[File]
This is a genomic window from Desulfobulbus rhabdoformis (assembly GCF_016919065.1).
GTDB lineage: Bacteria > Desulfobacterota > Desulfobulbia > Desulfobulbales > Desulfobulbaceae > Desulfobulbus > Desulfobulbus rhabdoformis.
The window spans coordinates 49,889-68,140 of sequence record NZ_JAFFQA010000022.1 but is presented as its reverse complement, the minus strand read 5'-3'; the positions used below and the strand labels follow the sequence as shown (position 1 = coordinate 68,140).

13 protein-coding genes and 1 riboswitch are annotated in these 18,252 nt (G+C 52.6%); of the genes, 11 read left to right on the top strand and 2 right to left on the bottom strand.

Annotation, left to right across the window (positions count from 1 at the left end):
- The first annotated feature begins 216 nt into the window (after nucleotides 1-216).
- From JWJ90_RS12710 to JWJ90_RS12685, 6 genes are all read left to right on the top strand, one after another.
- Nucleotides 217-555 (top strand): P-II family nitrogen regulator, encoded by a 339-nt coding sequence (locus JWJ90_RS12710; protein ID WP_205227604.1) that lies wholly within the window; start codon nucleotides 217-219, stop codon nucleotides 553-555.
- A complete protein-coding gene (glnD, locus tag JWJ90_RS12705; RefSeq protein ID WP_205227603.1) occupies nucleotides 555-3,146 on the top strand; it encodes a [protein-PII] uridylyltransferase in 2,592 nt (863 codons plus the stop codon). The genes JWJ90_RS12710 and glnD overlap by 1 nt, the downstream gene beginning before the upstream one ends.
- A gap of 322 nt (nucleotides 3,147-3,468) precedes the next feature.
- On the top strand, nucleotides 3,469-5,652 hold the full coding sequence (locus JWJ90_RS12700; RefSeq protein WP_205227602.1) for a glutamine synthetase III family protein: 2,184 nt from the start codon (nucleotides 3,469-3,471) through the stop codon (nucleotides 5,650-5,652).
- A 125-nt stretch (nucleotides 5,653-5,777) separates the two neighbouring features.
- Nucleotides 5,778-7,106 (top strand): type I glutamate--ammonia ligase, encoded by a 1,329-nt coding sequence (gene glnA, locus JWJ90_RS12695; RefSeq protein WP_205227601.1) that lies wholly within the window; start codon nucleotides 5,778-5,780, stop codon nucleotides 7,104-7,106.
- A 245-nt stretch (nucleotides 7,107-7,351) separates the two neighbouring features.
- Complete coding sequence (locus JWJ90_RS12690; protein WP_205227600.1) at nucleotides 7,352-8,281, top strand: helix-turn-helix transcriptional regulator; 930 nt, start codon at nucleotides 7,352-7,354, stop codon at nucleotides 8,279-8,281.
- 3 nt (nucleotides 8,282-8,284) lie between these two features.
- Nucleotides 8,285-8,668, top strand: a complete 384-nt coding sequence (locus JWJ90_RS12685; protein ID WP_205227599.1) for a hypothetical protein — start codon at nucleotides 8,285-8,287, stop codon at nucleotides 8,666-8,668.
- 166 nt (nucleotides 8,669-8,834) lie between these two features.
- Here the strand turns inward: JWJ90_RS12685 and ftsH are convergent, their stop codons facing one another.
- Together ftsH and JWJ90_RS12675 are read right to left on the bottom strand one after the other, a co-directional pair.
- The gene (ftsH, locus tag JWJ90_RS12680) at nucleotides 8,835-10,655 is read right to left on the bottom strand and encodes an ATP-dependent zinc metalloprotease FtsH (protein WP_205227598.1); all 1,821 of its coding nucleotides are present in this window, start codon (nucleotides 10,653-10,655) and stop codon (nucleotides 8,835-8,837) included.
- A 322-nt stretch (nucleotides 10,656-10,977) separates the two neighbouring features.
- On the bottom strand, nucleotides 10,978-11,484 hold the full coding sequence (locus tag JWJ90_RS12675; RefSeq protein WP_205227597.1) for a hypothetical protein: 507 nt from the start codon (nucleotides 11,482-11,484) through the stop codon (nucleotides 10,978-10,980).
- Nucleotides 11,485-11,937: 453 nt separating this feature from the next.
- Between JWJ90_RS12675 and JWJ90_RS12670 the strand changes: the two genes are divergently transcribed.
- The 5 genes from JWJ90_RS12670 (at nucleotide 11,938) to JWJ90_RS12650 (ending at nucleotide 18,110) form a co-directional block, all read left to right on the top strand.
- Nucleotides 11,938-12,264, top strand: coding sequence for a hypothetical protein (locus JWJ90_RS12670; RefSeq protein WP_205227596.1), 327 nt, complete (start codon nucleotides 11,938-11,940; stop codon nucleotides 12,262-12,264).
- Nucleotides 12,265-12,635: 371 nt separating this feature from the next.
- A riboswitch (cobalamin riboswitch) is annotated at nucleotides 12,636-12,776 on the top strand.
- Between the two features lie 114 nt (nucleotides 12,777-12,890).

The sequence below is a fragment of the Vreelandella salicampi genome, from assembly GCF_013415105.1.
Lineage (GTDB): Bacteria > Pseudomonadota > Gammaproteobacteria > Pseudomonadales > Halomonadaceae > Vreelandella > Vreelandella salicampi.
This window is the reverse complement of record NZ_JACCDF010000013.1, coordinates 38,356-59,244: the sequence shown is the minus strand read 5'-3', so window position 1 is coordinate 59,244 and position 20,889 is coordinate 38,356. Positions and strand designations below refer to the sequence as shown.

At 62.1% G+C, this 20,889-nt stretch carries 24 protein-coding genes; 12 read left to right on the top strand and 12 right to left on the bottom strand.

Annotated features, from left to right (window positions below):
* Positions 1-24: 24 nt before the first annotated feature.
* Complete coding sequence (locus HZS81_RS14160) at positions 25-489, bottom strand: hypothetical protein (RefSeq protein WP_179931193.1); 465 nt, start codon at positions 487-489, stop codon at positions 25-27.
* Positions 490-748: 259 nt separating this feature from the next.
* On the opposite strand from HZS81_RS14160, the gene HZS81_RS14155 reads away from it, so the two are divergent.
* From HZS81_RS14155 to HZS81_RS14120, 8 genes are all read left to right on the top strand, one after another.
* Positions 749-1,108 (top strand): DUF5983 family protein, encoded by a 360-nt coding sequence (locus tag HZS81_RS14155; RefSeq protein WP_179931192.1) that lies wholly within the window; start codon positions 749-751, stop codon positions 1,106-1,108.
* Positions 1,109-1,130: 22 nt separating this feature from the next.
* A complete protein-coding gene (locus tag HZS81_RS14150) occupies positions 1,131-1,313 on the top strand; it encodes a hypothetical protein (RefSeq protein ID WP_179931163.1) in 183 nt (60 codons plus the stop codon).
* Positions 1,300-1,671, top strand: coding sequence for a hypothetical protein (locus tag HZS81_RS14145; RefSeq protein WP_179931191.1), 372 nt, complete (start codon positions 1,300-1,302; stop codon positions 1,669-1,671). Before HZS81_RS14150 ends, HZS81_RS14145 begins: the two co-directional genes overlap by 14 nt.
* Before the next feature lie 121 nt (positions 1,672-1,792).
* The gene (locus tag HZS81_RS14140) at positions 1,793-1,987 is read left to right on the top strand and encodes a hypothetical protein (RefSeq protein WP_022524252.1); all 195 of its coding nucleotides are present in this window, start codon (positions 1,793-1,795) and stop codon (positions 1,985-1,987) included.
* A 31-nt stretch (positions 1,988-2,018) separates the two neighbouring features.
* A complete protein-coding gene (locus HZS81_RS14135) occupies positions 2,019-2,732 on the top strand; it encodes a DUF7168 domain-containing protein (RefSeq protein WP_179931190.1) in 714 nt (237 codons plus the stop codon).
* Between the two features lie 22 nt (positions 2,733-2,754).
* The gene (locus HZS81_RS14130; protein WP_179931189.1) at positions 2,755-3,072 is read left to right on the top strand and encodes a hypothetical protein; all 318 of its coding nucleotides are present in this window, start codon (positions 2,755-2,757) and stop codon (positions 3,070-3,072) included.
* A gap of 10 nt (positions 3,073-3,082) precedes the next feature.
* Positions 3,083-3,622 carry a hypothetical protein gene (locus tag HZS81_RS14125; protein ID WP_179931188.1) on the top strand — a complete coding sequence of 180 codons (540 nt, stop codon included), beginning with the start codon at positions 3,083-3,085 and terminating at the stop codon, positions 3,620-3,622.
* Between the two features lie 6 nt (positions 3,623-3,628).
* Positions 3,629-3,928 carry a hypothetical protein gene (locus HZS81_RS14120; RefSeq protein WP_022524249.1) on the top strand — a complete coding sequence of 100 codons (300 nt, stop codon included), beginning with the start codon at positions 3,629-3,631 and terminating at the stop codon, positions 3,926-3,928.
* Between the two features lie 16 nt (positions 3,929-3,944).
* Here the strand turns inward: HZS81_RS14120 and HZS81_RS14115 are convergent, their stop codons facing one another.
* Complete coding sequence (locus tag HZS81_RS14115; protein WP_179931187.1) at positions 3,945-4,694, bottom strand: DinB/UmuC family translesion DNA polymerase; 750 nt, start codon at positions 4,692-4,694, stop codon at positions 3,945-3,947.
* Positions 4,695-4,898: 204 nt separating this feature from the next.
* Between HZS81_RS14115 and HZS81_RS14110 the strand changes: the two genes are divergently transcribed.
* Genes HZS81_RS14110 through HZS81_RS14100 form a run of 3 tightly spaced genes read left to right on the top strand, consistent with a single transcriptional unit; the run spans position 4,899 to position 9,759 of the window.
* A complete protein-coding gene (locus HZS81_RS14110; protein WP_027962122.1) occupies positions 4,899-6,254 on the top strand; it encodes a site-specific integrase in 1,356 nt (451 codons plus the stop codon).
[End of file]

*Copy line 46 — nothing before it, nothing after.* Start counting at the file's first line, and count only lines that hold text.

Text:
* The gene (locus tag HZS81_RS14140) at positions 1,793-1,987 is read left to right on the top strand and encodes a hypothetical protein (RefSeq protein WP_022524252.1); all 195 of its coding nucleotides are present in this window, start codon (positions 1,793-1,795) and stop codon (positions 1,985-1,987) included.